World scholars gather at York U. to assess the power of small RNAs and other biological breakthroughs


TORONTO, February 26, 2003 -- The discovery of the power of a class of RNA molecules to control cell activity has been hailed as the science breakthrough of 2002, prompting biologists to revamp their view of the cell and its evolution.

Martin Gorovsky of the University of Rochester, and York University graduate student Noah Fine are among the scientists who contributed to the discovery. Prof. Gorovsky will discuss this work and its implications at the 30th annual biology symposium, Model Organisms in Biology, at York University, Saturday, March 8, organized by the Association of Graduate Students in Biological Sciences.

Research on the ability of small RNAs to operate many of the cell’s controls, from shutting down genes or altering their expression to actually shaping genomes, could have profound implications in disease prevention and control. Called RNA interference (RNAi), the phenomenon has been shown to drive changes in gene expression known as epigenetics that persist across one generation or more without changing the DNA code. Science magazine dubbed the discovery the science breakthrough of the year.

Working with the single-celled microorganism, Tetrahymena, Post Doctoral Fellow Kazufumi Mochizuki in the Gorovsky laboratory in collaboration with Fine and Japanese scientist Toshitaka Fujisawa have found that small RNAs guide deletion or reshuffling of some DNA sequences as a cell divides. "One can imagine the benefits of being able to silence specific viral RNAs or cancer causing genes, or affecting the mobility of genetic elements," said Fine, whose work in Prof. Ron Pearlman’s laboratory in the department of biology at York is supported by the Canadian Institutes of Health Research.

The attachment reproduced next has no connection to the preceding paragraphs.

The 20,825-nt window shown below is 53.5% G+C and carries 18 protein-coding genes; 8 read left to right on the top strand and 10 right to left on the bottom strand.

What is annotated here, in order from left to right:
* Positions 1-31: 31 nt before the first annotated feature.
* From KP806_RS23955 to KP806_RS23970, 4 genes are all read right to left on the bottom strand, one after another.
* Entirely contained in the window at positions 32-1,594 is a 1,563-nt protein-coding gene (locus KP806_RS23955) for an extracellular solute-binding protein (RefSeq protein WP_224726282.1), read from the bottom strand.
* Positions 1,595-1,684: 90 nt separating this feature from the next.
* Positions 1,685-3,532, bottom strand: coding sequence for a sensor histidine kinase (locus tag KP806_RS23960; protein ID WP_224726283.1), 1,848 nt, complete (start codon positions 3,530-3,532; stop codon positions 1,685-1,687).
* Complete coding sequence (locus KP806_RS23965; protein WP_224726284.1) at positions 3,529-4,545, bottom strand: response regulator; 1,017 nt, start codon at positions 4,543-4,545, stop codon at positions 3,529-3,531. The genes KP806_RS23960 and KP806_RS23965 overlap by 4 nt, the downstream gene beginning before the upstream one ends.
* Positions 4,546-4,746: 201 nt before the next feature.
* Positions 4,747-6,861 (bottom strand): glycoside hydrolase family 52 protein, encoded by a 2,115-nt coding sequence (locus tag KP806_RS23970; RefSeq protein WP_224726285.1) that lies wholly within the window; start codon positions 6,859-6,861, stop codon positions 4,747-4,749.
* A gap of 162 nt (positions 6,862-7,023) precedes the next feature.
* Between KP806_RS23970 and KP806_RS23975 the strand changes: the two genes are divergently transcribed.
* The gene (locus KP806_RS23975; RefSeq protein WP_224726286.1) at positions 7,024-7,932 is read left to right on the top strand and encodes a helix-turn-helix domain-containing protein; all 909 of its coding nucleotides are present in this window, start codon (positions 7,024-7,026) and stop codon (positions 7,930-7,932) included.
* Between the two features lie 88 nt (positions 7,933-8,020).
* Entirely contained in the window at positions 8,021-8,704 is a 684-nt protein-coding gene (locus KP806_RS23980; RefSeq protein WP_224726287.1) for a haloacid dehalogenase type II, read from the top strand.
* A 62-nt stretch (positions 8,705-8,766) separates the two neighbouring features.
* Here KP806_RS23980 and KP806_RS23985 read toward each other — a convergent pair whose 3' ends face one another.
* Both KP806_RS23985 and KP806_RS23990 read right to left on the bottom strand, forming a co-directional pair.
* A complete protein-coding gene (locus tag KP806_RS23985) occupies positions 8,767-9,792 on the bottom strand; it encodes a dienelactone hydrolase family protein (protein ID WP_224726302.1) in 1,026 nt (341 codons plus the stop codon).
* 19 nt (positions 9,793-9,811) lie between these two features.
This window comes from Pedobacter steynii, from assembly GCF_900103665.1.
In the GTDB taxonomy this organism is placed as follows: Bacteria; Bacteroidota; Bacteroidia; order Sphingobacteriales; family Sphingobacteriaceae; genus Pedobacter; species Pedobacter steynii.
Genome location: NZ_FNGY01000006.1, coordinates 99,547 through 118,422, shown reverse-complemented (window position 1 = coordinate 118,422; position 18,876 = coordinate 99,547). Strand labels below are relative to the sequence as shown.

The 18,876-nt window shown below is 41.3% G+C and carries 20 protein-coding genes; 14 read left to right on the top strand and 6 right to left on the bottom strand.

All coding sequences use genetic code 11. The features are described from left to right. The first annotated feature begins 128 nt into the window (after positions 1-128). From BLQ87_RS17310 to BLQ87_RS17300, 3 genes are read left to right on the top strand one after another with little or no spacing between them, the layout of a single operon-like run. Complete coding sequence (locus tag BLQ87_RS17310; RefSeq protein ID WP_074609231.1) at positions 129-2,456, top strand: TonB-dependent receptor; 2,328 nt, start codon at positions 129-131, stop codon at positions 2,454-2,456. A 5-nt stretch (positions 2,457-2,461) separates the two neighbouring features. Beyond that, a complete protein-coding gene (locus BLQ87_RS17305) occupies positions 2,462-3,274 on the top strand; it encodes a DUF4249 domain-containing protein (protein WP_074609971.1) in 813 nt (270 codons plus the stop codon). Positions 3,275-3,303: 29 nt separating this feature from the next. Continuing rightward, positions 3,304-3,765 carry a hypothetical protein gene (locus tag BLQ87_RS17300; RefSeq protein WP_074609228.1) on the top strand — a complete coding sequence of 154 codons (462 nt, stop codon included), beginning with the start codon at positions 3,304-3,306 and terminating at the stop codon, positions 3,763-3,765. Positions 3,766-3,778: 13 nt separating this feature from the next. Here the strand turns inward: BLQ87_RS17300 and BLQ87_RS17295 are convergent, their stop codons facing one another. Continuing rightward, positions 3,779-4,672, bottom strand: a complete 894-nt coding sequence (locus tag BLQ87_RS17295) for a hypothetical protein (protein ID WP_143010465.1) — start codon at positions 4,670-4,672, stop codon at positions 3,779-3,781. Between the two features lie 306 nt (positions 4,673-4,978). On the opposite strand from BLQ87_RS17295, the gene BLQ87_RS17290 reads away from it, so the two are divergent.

Internationally renowned researchers presenting at the symposium include: York alumna Cecilia Moens of the Fred Hutchinson Cancer Research Centre, University of Washington, Seattle; Michael Tyers and Joseph Culotti of the Samuel Lunenfeld Research Institute, University of Toronto; Christopher Somerville, Carnegie Institution of Washington, Stanford University; Daniel Eberl, University of Iowa; Mario Capecchi, University of Utah School of Medicine and the Howard Hughes Medical Institute, Salt Lake City. Discussions will focus on the genomic revolution and the model organisms that have been central to our understanding of how cells divide, grow and develop.

The symposium is open to the public and will convene at 9 a.m. in the Moot Court at Osgoode Hall Law School, York University, Keele campus, 4700 Keele St. For a detailed program check the Web site at: and find links to the program.


For further information, please contact:

Dr. Ronald Pearlman, Director Noah Fine Jamie Kwan
Core Molecular Biology Facility Biology Dept. Biology Dept.
York University York University York University
416-736-5241 416-736-2100, ext. 66633 416-736-2100, ext. 20063

Susan Bigelow
Media Relations
York University
416-736-2100, ext. 22091